I’m excited to share of a review of the book Sew U Home Stretch, the Built by Wendy Guide to Sewing Knit Fabrics by Wendy Mullin. The premise of this book is to offer a guide to sewing with knit fabrics. There are three basic patterns included in this book. Wendy then offers ways to modify these patterns for multiple pattern hack variations.
The three springboard patterns included are a basic t-shirt, raglan shirt, and a dress (pictured below). The patterns are printed onto tissue paper and are included in the back of the book.
For reference, the following is the size range for the patterns that are included.
The first pattern that I sewed is a v neck t-shirt (page 118). The title of this project is Project #3: V all that you can V. This garment uses the basic t-shirt pattern, with some modifications.
I’ve made two versions of this top. The first version was one that I repurposed fabric from a larger t-shirt (reference this post).
The next version that I made is from a lovely knit bamboo fabric that I had in my fabric stash from Girl Charlee. This is by far my current favorite handmade t-shirt that I own. The bamboo feels silky soft, as if I’m wearing pajamas. I definitely want to make more t-shirts out of bamboo knit fabric (maybe even some actual pajamas as well).
- One change that I made to the directions, I did not shorten the sleeve length, as recommended. I used the sleeve length from the basic t-shirt pattern.
- I found the directions for the ballet ruching (as written) a bit challenging to execute. I attempted to follow these directions a few times and then used the ruching directions from my copy of the Tilly and the Buttons Agnes top. Tilly and her team do an amazing job offering detailed and well executed patterns. If you don’t own the Agnes top yet, I highly recommend it as a wardrobe staple!
- This is the first pattern that I’ve encountered where the neckband length is not provided on the neckband pattern piece. One long neckband length is provided with the pattern (as a place to start) but different neckband lengths are not given, by size (as I’ve seen in other knit fabric patterns). This gap led me down the path of finding out how to calculate a neckband length for knit fabrics. For this shirt, I tried a 10% smaller neckband (versus the neckline length). I measured the length of my neckline flat and then multiplied that length by 0.1. I subtracted the neckline length by that number and rounded down. The neckline length is 32″ and I went with a 27″ neckband.
Another pattern that I made was a raglan t-shirt (page 140). The title of this project is Project #1: A League of Your Own. I have never sewed a raglan style t-shirt before and I’ve been intrigued with its potential. I love the idea of color blocking and also using up smaller scraps of fabric at the sleeves.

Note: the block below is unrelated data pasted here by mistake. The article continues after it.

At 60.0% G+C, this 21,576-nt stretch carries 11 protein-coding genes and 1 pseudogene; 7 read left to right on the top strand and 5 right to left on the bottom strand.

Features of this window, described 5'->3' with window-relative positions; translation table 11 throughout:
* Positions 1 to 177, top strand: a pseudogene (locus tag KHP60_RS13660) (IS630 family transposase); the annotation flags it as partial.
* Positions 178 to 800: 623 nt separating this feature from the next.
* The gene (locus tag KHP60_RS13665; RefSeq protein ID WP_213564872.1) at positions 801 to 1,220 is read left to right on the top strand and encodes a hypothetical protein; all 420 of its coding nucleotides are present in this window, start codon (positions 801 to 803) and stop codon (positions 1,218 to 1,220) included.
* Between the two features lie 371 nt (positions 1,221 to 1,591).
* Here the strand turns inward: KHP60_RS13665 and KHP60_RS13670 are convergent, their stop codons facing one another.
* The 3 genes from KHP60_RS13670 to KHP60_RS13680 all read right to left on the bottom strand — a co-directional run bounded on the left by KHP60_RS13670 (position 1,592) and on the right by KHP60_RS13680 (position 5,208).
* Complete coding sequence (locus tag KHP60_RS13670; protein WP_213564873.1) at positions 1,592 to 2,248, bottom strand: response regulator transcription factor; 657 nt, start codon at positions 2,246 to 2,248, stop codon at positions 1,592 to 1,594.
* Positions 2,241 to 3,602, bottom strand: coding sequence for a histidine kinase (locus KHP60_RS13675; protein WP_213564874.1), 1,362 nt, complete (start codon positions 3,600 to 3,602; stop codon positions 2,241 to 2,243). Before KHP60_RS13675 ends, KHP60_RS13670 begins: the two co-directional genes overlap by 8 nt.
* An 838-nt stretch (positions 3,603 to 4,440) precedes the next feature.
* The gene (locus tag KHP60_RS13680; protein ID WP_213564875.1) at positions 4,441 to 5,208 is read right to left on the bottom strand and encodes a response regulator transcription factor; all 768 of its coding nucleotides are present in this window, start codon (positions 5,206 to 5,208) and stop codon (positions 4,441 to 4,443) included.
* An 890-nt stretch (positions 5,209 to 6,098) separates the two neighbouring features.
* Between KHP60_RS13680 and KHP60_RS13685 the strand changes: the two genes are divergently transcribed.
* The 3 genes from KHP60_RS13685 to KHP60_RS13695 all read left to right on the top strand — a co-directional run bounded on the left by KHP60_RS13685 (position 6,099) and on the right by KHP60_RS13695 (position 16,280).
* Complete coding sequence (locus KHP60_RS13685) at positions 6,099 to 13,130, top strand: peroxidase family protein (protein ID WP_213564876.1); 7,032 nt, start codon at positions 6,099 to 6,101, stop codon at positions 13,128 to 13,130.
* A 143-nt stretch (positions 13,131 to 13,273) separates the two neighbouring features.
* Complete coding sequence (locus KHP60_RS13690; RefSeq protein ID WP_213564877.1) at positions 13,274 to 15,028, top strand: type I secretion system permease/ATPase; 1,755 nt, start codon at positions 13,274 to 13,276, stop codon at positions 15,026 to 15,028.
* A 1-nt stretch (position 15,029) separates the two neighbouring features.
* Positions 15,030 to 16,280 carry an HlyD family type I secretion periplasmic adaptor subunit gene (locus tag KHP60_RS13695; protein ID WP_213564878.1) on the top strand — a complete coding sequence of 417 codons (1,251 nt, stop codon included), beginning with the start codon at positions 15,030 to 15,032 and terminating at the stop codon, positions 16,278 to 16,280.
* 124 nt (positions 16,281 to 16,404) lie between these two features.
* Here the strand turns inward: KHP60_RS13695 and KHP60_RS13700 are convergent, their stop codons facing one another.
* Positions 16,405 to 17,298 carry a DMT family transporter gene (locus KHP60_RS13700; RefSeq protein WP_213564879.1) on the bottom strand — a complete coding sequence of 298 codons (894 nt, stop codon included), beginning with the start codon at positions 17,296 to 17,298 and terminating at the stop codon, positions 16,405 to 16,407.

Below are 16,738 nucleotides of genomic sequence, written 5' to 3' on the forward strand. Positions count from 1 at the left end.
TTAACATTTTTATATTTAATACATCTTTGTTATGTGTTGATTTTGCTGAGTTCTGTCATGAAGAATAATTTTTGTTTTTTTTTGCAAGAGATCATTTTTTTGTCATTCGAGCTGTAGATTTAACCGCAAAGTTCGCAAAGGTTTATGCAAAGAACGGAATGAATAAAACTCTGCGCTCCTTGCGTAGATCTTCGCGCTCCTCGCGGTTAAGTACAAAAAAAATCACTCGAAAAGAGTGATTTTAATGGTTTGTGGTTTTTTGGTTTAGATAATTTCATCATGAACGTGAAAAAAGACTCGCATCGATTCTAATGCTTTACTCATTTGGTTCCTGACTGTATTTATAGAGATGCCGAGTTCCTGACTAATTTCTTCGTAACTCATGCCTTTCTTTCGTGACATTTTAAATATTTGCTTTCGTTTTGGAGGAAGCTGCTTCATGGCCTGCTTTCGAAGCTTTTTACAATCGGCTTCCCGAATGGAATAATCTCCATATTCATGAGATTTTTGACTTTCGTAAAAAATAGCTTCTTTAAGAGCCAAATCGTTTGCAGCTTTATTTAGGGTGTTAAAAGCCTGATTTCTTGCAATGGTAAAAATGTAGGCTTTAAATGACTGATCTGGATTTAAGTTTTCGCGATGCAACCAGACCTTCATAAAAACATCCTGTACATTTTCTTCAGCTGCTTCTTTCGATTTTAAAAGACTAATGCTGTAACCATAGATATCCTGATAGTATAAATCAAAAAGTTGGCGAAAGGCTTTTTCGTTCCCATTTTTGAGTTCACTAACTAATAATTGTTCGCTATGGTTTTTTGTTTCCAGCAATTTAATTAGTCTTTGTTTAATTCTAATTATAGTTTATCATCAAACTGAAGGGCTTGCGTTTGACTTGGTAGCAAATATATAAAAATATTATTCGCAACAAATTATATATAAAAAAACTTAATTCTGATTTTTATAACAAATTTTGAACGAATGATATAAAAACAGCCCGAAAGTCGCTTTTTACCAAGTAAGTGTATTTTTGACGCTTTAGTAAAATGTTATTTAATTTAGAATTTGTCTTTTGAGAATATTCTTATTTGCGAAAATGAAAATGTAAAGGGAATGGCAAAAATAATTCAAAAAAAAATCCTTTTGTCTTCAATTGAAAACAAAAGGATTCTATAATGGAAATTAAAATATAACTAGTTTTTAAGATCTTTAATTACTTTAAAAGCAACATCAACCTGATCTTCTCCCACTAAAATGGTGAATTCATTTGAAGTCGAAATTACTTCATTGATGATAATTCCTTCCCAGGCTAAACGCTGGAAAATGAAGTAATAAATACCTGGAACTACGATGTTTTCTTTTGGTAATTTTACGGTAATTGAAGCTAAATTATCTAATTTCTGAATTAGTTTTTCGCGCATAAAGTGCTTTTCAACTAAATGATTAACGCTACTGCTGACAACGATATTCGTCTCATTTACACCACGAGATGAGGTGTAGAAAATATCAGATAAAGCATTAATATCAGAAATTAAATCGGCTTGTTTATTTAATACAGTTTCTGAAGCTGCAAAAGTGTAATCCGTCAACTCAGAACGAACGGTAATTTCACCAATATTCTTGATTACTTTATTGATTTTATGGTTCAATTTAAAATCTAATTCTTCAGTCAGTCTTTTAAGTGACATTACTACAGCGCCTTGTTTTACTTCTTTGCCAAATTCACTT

This is my version, with a few modifications, listed below.
- The original neck for this pattern was way too high for me. For the top shown (in the photo above) I took out 1″ at the neck and arms (from the base pattern). When I make this top again, I will take out more then 1″ to bring down the neckline more.
- The pattern called for 1/4″ seam allowances, which are included. This allowance is a little too small for my personal preference (for sewing with knit fabrics). I did sew the entire top with the recommended allowance with the exception of the attachment of the neckband. For the attachment of the neckband, I used a 5/8″ seam allowance.
- As mentioned in the top above, the exact neckband length was not included in the pattern. There were a few things mentioned online (regarding calculating the neckline length for knit tops) but for this top, where I ultimately ended up is asking a friend on Instagram how she approaches self-drafting knit necklines. She suggested using a 70% length calculation for the neckline. This percentage worked great for me! The construction order for the basic t-shirt pattern is to first sew one of the shoulders at the front and back bodice piece. Then the neckband is added in the next step (before sewing together the second shoulder). I measured the length of my neckline flat and then multiplied that length by 0.7. This gave me the neckband length to cut for the shirt.
Overall thoughts on the book: After sewing two patterns in the book, I’ve learned that this book is more of a guideline for how to to “self-draft” patterns in knit fabrics. I’ve mentioned that the individual neckband lengths are not included in the provided pattern. By working through this book, I’ve now gained experience in self-drafting necklines. I now feel more comfortable with this detail not being included in the patterns.
If you have never worked with knit fabrics, this book is helpful but I would recommend additional resources for getting started with knits. This Craftsy class by Meg McElwee was a huge help for me as I first started sewing with knit fabrics.
Some future projects that I’d like to make from this book are the following: